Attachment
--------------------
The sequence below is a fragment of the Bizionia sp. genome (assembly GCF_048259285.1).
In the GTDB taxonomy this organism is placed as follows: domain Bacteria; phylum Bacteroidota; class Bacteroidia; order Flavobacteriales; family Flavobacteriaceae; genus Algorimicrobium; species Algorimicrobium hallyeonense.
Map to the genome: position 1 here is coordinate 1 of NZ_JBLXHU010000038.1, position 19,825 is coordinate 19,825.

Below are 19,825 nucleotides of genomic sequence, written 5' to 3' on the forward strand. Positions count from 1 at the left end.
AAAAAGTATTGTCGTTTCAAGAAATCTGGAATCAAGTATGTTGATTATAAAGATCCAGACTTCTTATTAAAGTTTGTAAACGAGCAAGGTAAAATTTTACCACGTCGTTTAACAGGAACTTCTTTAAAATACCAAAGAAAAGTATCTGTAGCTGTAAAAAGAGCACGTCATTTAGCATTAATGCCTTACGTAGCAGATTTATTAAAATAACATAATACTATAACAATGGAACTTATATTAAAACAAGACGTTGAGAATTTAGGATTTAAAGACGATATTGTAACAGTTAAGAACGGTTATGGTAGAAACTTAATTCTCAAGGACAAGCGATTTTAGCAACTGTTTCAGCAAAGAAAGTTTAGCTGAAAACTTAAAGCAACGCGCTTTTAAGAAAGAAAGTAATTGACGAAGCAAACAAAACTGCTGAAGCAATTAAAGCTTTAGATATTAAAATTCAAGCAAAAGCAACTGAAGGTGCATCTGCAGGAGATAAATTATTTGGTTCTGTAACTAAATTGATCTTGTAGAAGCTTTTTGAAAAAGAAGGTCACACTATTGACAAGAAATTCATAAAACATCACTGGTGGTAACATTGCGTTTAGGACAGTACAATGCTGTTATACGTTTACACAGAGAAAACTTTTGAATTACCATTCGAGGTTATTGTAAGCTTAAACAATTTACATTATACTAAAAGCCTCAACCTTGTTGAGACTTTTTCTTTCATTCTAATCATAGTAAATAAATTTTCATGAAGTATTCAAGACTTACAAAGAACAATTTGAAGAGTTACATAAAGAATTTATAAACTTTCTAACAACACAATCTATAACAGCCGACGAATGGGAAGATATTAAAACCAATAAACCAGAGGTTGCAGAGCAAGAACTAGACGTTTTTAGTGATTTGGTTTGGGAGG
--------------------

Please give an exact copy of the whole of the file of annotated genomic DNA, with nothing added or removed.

The sequence below is a fragment of the Bizionia sp. genome (assembly GCF_048259285.1).
In the GTDB taxonomy this organism is placed as follows: domain Bacteria; phylum Bacteroidota; class Bacteroidia; order Flavobacteriales; family Flavobacteriaceae; genus Algorimicrobium; species Algorimicrobium hallyeonense.
Map to the genome: position 1 here is coordinate 1 of NZ_JBLXHU010000038.1, position 19,825 is coordinate 19,825.

Below are 19,825 nucleotides of genomic sequence, written 5' to 3' on the forward strand. Positions count from 1 at the left end.
AAAAAGTATTGTCGTTTCAAGAAATCTGGAATCAAGTATGTTGATTATAAAGATCCAGACTTCTTATTAAAGTTTGTAAACGAGCAAGGTAAAATTTTACCACGTCGTTTAACAGGAACTTCTTTAAAATACCAAAGAAAAGTATCTGTAGCTGTAAAAAGAGCACGTCATTTAGCATTAATGCCTTACGTAGCAGATTTATTAAAATAACATAATACTATAACAATGGAACTTATATTAAAACAAGACGTTGAGAATTTAGGATTTAAAGACGATATTGTAACAGTTAAGAACGGTTATGGTAGAAACTTAATTCTCAAGGACAAGCGATTTTAGCAACTGTTTCAGCAAAGAAAGTTTAGCTGAAAACTTAAAGCAACGCGCTTTTAAGAAAGAAAGTAATTGACGAAGCAAACAAAACTGCTGAAGCAATTAAAGCTTTAGATATTAAAATTCAAGCAAAAGCAACTGAAGGTGCATCTGCAGGAGATAAATTATTTGGTTCTGTAACTAAATTGATCTTGTAGAAGCTTTTTGAAAAAGAAGGTCACACTATTGACAAGAAATTCATAAAACATCACTGGTGGTAACATTGCGTTTAGGACAGTACAATGCTGTTATACGTTTACACAGAGAAAACTTTTGAATTACCATTCGAGGTTATTGTAAGCTTAAACAATTTACATTATACTAAAAGCCTCAACCTTGTTGAGACTTTTTCTTTCATTCTAATCATAGTAAATAAATTTTCATGAAGTATTCAAGACTTACAAAGAACAATTTGAAGAGTTACATAAAGAATTTATAAACTTTCTAACAACACAATCTATAACAGCCGACGAATGGGAAGATATTAAAACCAATAAACCAGAGGTTGCAGAGCAAGAACTAGACGTTTTTAGTGATTTGGTTTGGGAGG